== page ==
Thursday, December 10, 2009

Creating Movement for the Cat Toy

Over the past couple of days I have struggled in my attempts to set up a stepper motor. Late last week my struggle continued as I tried to set-up three new stepper motors that I received for the cat that I am building. Having come home defeated I decided that the best course of action was for me to do some research regarding how stepper motors work so that I can improve my understanding and conceptual model of this component.

In the last hour I have discovered two really good overviews of how steppers work. The first is Mike Cook’s overview on his instructional blog; this is the second time that I link to Mike’s blog, he has a lot of great content for beginner's like me. This tutorial helped me finally understand how the coils are arranged and organized within the motor and how the stepping sequence is able to move the motor rotor through different positions. In retrospect it all seems obvious.

Another website that has content that is worth checking out is The tutorial here does not provide as thorough an overview of the inner workings of stepper motors. However, it does a better job at providing guidance for figuring out the proper wiring sequence of a stepper motor.

So what the hell did I learn about the topics mentioned above? Here is a brief overview but for more in-depth information check out the two links above.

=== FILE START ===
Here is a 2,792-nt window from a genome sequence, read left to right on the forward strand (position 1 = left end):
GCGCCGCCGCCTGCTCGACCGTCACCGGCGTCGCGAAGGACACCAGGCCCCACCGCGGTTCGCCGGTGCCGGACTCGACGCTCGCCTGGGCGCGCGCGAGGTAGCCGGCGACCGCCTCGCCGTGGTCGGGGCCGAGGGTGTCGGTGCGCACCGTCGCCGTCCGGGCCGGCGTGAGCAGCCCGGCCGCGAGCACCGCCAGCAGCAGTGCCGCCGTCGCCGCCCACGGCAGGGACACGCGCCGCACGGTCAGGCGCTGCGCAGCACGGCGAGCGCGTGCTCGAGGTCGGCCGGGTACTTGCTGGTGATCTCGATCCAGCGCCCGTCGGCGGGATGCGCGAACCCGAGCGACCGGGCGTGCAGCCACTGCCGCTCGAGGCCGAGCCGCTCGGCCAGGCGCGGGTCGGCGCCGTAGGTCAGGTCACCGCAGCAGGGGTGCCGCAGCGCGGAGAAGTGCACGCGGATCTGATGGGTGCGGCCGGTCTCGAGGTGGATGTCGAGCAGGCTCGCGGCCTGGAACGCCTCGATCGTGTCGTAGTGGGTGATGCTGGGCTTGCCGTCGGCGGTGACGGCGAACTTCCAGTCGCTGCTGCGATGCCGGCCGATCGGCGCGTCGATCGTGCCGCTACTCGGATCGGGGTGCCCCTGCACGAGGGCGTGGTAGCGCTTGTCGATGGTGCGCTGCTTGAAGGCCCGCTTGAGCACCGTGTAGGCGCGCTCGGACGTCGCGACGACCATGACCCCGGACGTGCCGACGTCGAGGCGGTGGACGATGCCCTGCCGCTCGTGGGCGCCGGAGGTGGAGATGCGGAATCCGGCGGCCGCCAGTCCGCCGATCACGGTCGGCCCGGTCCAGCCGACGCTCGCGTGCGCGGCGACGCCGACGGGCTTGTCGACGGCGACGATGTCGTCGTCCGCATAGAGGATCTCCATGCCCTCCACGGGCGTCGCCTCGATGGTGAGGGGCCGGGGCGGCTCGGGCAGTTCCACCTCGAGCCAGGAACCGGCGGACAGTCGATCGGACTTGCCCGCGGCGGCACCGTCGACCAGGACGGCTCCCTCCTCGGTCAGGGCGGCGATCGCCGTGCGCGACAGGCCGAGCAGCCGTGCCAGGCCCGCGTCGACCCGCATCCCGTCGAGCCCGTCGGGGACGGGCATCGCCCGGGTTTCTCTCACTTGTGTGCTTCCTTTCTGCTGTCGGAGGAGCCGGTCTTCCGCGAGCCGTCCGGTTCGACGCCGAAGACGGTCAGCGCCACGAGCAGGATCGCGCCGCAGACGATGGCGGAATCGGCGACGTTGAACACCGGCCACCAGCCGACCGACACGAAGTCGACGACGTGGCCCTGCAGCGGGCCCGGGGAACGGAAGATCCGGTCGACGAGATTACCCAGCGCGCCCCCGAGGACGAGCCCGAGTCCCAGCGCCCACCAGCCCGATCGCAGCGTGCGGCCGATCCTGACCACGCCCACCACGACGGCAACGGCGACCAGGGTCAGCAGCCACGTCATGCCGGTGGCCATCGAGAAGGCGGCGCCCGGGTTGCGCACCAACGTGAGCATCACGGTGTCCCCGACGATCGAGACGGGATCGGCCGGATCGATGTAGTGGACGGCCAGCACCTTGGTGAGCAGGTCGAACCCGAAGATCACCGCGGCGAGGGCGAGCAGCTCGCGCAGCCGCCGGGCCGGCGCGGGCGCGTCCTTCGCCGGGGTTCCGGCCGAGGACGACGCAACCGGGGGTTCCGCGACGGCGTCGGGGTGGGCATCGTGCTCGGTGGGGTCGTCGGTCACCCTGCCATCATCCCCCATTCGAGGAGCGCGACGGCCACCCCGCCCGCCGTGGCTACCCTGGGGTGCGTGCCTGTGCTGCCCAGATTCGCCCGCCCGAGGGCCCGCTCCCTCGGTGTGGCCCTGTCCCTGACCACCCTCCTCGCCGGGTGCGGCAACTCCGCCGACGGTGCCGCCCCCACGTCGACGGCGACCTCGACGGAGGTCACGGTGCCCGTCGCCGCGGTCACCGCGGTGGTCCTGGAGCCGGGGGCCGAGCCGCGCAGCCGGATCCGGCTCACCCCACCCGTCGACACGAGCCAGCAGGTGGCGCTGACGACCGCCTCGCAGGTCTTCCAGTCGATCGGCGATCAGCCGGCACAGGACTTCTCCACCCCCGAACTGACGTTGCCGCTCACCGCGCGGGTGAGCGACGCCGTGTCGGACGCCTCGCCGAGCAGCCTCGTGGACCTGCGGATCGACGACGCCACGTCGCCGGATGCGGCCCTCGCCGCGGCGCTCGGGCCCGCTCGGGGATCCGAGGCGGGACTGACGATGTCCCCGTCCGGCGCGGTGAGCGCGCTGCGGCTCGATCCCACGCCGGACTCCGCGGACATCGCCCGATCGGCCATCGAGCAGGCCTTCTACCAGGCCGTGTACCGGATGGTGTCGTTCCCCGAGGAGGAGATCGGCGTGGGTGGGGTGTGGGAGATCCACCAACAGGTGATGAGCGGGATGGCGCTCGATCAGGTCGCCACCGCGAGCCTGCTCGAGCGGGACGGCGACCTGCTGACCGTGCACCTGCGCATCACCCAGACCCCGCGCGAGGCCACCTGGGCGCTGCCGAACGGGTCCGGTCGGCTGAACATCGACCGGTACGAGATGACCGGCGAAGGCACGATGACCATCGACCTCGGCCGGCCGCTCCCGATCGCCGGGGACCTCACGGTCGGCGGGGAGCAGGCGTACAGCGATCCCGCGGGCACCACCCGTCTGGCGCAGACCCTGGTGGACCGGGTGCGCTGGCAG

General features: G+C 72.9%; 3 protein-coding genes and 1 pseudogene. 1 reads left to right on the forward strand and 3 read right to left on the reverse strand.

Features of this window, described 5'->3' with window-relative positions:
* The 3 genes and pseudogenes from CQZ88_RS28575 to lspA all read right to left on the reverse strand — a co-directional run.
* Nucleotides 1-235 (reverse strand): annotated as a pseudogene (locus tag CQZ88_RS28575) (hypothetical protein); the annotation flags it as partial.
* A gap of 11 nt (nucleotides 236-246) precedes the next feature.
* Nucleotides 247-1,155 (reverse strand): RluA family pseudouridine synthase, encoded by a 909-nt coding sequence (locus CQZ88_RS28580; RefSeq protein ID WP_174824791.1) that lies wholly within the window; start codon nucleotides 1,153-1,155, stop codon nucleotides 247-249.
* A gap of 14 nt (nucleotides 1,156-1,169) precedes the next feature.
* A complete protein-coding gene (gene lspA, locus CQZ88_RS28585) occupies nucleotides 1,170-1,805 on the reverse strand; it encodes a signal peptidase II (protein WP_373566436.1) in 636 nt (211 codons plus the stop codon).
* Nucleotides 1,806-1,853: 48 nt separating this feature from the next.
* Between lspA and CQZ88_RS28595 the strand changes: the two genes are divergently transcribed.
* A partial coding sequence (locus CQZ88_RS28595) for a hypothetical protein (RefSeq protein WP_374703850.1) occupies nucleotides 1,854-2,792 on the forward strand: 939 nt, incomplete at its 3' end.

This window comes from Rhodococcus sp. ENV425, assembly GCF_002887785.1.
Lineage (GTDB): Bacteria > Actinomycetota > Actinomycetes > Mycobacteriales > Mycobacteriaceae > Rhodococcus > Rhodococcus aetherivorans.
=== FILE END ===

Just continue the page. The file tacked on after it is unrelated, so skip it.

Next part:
Structure of the coils inside the motor
The coils in stepper motors are wrapped around a structure that surrounds the rotor. The number of times that the coils are wrapped around the rotor determines the number of steps required for the motor to make one full rotation. For example if the coils are wrapped around 48 times, then the motor would take 48 steps to complete one full rotation. Here is an image from Mike Cook’s site that illustrates this design.

To move the motor the coils are energized in sequence. Motors can be used in two different modes: full-step and half-step. When two coils are energized at any given time the motor moves in full step, which provides greater torque but less precision. When the motor is energized one coil at a time it provides greater precision of movement (twice the number of steps per rotation) but less torque. Here is another image from Mike's blog that demonstrates how full-step movement works.

Now that I understood how stepper motors work, I had to figure out the proper step and wiring sequence to get the motor to work properly. I started by re-checking all wire connections to ensure that I attached the leads from the motors to the appropriate control pins (via the transistors) and power source pins. This was a good thing because I realized that I had attached one of the power wires to a control pin.

Once I the wiring was set-up properly I was still experiencing issues with the stepper motors. They would turn on and spin for 10 to 20 seconds, then they would stop working. I met with Xiaoyang, one of ITP's residents, regarding this issue. He recommended that I test the power source voltage and amperage. The motor’s rating is 5 volts at 1 amp. Based on Xioayang’s advice and my research online, I decided that I needed to find a power source that delivered twice the current required by the motor.

I purchased a 2 amp transformer from Radio Shack that can be set to output between 3v to 7v. It is a great little tool, and it brought my motors to life! I was dancing around the table when this happened. It seems like I may actually be able to bring my cat toy to life. My next challenge was getting multiple motors to run smoothly together smoothly. The code samples that I've found and the stepper motor library are not appropriate for controlling multiple motors - more on this on my next post on this subject.

[note: most of this post was written during last weekend on December 4th]

No comments: